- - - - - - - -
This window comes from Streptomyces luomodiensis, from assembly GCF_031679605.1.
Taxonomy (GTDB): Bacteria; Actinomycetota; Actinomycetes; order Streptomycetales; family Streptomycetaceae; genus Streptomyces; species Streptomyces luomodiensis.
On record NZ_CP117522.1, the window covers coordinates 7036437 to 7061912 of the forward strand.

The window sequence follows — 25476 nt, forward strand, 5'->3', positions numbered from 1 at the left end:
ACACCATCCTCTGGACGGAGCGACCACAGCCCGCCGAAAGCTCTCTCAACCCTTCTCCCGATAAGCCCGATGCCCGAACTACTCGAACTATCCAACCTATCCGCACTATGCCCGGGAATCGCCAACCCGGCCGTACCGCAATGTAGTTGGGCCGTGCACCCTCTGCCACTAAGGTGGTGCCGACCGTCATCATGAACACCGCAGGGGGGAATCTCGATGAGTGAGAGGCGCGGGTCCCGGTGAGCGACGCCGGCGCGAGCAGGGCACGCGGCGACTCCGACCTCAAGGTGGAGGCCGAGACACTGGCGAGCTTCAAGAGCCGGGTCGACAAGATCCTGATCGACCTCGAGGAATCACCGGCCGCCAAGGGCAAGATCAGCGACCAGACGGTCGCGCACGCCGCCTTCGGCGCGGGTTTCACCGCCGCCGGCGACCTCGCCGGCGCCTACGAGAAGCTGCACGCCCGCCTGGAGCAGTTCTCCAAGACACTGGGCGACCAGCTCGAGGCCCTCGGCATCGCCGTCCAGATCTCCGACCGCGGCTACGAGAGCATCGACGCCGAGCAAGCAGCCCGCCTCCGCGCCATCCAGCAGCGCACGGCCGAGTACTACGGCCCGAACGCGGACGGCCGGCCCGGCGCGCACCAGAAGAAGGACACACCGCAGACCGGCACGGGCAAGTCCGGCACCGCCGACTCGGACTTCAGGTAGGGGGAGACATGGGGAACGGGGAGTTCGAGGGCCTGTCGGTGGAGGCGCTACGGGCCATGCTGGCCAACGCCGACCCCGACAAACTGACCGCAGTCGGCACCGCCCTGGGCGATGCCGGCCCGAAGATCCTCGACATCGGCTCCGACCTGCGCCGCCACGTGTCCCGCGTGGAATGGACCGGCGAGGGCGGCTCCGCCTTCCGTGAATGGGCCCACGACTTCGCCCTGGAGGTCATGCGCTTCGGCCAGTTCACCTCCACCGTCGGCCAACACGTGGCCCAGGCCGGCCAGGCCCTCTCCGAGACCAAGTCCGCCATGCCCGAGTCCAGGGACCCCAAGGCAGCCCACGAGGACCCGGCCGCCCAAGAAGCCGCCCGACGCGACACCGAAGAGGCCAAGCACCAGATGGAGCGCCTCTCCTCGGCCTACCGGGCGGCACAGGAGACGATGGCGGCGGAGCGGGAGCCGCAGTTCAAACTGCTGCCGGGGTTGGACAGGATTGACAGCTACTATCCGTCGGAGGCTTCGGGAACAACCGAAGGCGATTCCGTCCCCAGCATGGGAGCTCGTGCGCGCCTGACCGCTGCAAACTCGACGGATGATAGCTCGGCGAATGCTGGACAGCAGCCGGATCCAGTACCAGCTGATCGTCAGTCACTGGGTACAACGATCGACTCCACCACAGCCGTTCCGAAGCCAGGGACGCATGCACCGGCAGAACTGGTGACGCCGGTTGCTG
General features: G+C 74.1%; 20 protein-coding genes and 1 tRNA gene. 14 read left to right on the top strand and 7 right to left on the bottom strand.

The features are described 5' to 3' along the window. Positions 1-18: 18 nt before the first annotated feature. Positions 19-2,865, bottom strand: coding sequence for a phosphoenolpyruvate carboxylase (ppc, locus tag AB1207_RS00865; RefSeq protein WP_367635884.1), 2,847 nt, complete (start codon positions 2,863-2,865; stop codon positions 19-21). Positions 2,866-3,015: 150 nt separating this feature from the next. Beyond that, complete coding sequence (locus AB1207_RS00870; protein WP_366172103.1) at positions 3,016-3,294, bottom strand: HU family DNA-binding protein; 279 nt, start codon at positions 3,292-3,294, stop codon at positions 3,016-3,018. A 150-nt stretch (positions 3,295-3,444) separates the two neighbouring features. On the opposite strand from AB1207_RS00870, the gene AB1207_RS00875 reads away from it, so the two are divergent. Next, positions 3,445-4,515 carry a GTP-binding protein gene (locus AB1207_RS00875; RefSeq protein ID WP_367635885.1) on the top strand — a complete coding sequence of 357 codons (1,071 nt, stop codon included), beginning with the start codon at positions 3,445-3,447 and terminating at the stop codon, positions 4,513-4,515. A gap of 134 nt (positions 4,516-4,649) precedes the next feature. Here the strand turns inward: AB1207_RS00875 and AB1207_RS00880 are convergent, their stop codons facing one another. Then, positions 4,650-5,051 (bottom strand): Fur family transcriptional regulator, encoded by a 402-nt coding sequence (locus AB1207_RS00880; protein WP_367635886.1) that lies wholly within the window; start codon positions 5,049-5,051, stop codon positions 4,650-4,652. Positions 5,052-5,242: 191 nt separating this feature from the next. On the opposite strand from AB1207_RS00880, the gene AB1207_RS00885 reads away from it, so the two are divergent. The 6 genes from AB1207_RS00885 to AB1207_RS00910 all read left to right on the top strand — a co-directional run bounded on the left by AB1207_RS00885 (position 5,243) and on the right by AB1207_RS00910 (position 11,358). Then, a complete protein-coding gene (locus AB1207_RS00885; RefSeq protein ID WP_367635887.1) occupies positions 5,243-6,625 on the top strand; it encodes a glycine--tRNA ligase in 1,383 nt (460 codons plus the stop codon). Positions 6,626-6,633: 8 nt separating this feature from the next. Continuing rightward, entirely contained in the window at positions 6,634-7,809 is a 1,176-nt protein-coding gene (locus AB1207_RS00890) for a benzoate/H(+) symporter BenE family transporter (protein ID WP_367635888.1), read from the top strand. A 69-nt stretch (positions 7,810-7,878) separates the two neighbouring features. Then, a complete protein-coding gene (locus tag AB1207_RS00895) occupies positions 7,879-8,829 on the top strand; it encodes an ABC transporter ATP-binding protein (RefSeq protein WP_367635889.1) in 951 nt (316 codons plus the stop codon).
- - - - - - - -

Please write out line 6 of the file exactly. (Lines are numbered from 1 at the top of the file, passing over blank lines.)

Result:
General features: G+C 74.1%; 20 protein-coding genes and 1 tRNA gene. 14 read left to right on the top strand and 7 right to left on the bottom strand.